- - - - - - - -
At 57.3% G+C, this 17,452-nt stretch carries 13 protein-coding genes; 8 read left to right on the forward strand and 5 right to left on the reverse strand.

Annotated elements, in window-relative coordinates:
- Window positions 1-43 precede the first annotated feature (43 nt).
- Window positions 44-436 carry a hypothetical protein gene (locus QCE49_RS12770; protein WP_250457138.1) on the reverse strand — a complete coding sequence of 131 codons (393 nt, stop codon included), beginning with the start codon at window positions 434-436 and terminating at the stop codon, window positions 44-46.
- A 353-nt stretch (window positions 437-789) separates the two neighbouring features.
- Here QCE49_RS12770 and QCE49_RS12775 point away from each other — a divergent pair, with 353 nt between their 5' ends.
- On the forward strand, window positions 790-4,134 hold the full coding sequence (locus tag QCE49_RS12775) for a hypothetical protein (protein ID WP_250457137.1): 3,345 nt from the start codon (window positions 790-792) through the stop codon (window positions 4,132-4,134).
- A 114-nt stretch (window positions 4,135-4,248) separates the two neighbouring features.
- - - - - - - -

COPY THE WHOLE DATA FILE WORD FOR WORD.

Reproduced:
At 57.3% G+C, this 17,452-nt stretch carries 13 protein-coding genes; 8 read left to right on the forward strand and 5 right to left on the reverse strand.

Annotated elements, in window-relative coordinates:
- Window positions 1-43 precede the first annotated feature (43 nt).
- Window positions 44-436 carry a hypothetical protein gene (locus QCE49_RS12770; protein WP_250457138.1) on the reverse strand — a complete coding sequence of 131 codons (393 nt, stop codon included), beginning with the start codon at window positions 434-436 and terminating at the stop codon, window positions 44-46.
- A 353-nt stretch (window positions 437-789) separates the two neighbouring features.
- Here QCE49_RS12770 and QCE49_RS12775 point away from each other — a divergent pair, with 353 nt between their 5' ends.
- On the forward strand, window positions 790-4,134 hold the full coding sequence (locus tag QCE49_RS12775) for a hypothetical protein (protein ID WP_250457137.1): 3,345 nt from the start codon (window positions 790-792) through the stop codon (window positions 4,132-4,134).
- A 114-nt stretch (window positions 4,135-4,248) separates the two neighbouring features.